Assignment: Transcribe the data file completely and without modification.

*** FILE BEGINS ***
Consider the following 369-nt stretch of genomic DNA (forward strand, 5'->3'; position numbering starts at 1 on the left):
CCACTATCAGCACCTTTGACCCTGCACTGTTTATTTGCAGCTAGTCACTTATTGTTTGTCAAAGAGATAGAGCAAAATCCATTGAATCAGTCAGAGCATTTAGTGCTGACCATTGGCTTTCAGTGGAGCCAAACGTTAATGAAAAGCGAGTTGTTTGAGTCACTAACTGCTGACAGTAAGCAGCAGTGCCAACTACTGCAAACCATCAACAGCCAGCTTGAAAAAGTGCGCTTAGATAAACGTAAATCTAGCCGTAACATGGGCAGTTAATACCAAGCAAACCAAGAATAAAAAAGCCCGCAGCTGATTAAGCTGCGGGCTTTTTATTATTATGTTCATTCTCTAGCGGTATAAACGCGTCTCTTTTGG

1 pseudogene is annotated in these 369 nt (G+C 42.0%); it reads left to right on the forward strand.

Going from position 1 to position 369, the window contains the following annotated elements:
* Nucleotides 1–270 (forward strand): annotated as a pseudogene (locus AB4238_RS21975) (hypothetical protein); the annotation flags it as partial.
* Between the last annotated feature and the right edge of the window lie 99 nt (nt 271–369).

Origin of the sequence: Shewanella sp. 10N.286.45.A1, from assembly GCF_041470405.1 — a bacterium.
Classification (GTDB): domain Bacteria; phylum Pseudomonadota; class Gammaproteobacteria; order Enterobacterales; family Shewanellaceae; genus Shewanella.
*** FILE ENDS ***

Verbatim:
Consider the following 369-nt stretch of genomic DNA (forward strand, 5'->3'; position numbering starts at 1 on the left):
CCACTATCAGCACCTTTGACCCTGCACTGTTTATTTGCAGCTAGTCACTTATTGTTTGTCAAAGAGATAGAGCAAAATCCATTGAATCAGTCAGAGCATTTAGTGCTGACCATTGGCTTTCAGTGGAGCCAAACGTTAATGAAAAGCGAGTTGTTTGAGTCACTAACTGCTGACAGTAAGCAGCAGTGCCAACTACTGCAAACCATCAACAGCCAGCTTGAAAAAGTGCGCTTAGATAAACGTAAATCTAGCCGTAACATGGGCAGTTAATACCAAGCAAACCAAGAATAAAAAAGCCCGCAGCTGATTAAGCTGCGGGCTTTTTATTATTATGTTCATTCTCTAGCGGTATAAACGCGTCTCTTTTGG

1 pseudogene is annotated in these 369 nt (G+C 42.0%); it reads left to right on the forward strand.

Going from position 1 to position 369, the window contains the following annotated elements:
* Nucleotides 1–270 (forward strand): annotated as a pseudogene (locus AB4238_RS21975) (hypothetical protein); the annotation flags it as partial.
* Between the last annotated feature and the right edge of the window lie 99 nt (nt 271–369).

Origin of the sequence: Shewanella sp. 10N.286.45.A1, from assembly GCF_041470405.1 — a bacterium.
Classification (GTDB): domain Bacteria; phylum Pseudomonadota; class Gammaproteobacteria; order Enterobacterales; family Shewanellaceae; genus Shewanella.